A statement made by a politician as to his intentions on a particular matter if elected could not create a legitimate expectation as regards the delivery of the promise after elected, even where the promise would directly affect individuals, and the costs of a child’s education. Any consequences of a failure to keep a promise … Continue reading Regina v Department of Education and Employment ex parte Begbie: CA 20 Aug 1999
Duty of Fairness to taxpayer – Written Assurance The applicant was assured by the Inland Revenue that it would not raise further inquiries on certain tax affairs if he agreed to forgo interest relief which he had claimed and to pay a certain sum in capital gains tax. Held: Where the lawfulness of the section … Continue reading Regina v Inland Revenue Commission ex parte Preston; In re Preston: HL 1984
Consultation to be Early and Real Listening The claimant was severely disabled as a result of a road traffic accident. She and others were placed in an NHS home for long term disabled people and assured that this would be their home for life. Then the health authority decided that they were in need of … Continue reading Regina v North and East Devon Health Authority ex parte Coughlan and Secretary of State for Health Intervenor and Royal College of Nursing Intervenor: CA 16 Jul 1999
Ban on Prisoners talking to Journalists unlawful The two prisoners, serving life sentences for murder, had had their appeals rejected. They continued to protest innocence, and sought to bring their campaigns to public attention through the press, having oral interviews with journalists without undertakings from the journalists not to publish any element of the interview. … Continue reading Regina v Secretary of State for The Home Department Ex Parte Simms: HL 8 Jul 1999
A prison policy requiring prisoners not to be present when their property was searched and their mail was examined was unlawful. The policy had been introduced after failures in search procedures where officers had been intimidated by the presence of prisoners. Particularly when examining documents subject to legal professional privilege, the rules did not allow … Continue reading Regina (Daly) v Secretary of State for the Home Department: HL 23 May 2001
The bank challenged measures taken by HM Treasury to restrict access to the United Kingdom’s financial markets by a major Iranian commercial bank, Bank Mellat, on the account of its alleged connection with Iran’s nuclear weapons and ballistic missile programmes. The bank sought to have the direction given under section 7 of the 2008 Act. … Continue reading Bank Mellat v Her Majesty’s Treasury (No 2): SC 19 Jun 2013
The patient saw his doctor and complained about a lump under his arm. The doctor failed to diagnose cancer. It was nine months before treatment was begun. The claimant sought damages for the reduction in his prospects of disease-free survival for ten years from 42%, when he first consulted the doctor to 25%. The House … Continue reading Gregg v Scott: HL 27 Jan 2005
(New South Wales) The plaintiff had launched and advertised a soft drink. A year later, the defendant launched a similar product using similar names, styles and advertising, but then registered trade marks. The plaintiff sought damages, and for the trade mark to be deregistered. The judge held that there was enough of a difference to … Continue reading Cadbury-Schweppes Pty Ltd And Others v Pub Squash Co Pty Ltd: PC 13 Oct 1980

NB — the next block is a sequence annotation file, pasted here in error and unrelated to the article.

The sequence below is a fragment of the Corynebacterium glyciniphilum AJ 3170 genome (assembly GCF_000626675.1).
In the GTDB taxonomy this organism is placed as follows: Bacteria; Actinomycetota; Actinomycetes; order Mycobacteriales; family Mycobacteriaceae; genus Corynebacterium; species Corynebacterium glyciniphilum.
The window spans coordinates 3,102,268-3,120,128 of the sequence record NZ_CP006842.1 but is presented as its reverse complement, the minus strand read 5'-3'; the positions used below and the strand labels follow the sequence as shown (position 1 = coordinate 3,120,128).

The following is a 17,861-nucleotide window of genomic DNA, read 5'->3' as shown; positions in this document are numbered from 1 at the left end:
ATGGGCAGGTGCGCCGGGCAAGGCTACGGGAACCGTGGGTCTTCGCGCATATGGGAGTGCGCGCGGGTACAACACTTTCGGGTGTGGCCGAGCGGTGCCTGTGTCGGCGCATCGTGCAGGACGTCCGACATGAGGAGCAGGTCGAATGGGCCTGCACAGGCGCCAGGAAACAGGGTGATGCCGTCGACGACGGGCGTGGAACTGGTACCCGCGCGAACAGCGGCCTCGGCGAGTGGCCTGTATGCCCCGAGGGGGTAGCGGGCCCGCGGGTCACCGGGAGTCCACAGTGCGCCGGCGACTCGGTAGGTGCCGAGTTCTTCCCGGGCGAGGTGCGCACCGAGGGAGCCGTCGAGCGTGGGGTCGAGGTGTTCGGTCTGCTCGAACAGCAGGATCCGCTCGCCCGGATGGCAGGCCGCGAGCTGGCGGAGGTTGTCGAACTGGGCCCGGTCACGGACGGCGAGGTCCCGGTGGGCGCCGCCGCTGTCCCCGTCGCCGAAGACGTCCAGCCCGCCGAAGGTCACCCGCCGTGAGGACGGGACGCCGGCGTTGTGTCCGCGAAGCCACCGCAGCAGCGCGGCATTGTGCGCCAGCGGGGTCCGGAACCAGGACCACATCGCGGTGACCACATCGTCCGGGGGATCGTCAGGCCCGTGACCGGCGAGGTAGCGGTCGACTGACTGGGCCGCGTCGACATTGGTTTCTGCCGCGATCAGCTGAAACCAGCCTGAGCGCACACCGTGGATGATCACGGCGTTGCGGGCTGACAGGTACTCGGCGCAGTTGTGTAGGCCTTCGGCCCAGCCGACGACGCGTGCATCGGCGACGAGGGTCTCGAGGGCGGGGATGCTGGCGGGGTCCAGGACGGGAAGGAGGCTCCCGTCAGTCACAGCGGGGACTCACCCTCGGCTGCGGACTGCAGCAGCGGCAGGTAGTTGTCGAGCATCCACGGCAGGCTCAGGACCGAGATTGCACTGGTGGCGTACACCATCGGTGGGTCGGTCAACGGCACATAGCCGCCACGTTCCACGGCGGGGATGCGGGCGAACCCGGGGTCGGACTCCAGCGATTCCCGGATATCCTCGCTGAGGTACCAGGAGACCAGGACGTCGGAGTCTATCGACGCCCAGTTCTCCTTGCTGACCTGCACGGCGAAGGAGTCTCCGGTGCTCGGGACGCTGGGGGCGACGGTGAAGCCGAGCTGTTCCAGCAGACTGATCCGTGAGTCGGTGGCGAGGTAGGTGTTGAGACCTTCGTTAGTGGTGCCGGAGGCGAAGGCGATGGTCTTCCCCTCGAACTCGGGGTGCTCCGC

The employee, the former chairman of the company, appealed a finding that his contract which restricted his being employed for one year in the same field after termination, was valid and enforceable. The company had provided insurance services to the social housing sector. His proposed new employer was a new entrant in the field and … Continue reading Thomas v Farr Plc and Another: CA 20 Feb 2007
The court considered the meaning of the legal concept of a breach of the peace. Held: The essence is to be found in violence or threatened violence. ‘We entertain no doubt that a constable has a power of arrest where there is reasonable apprehension of imminent danger of a breach of the peace; so for … Continue reading Regina v Howell (Errol): CACD 1981
Exercise of Prerogative Power is Reviewable The House considered an executive decision made pursuant to powers conferred by a prerogative order. The Minister had ordered employees at GCHQ not to be members of trades unions. Held: The exercise of a prerogative power of a public nature may be, subject to constraints of national security and … Continue reading Council of Civil Service Unions v Minister for the Civil Service: HL 22 Nov 1984
(Grand Chamber) The subsequent use against a defendant in a prosecution, of evidence which had been obtained under compulsion in company insolvency procedures was a convention breach of Art 6. Although not specifically mentioned in Article 6 of the Convention the right to silence and the right not to incriminate oneself are generally recognised international … Continue reading Saunders v The United Kingdom: ECHR 17 Dec 1996
The appellant complained that the respondent had imported into the European Economic Area disk drives bearing its trade marks in breach of the appellant’s rights. The respondent had argued that the appellant had abused its position by withholding information which would allow it to trade lawfully. The Court was now asked: ‘whether a person who … Continue reading Oracle America Inc v M-Tech Data Ltd: SC 27 Jun 2012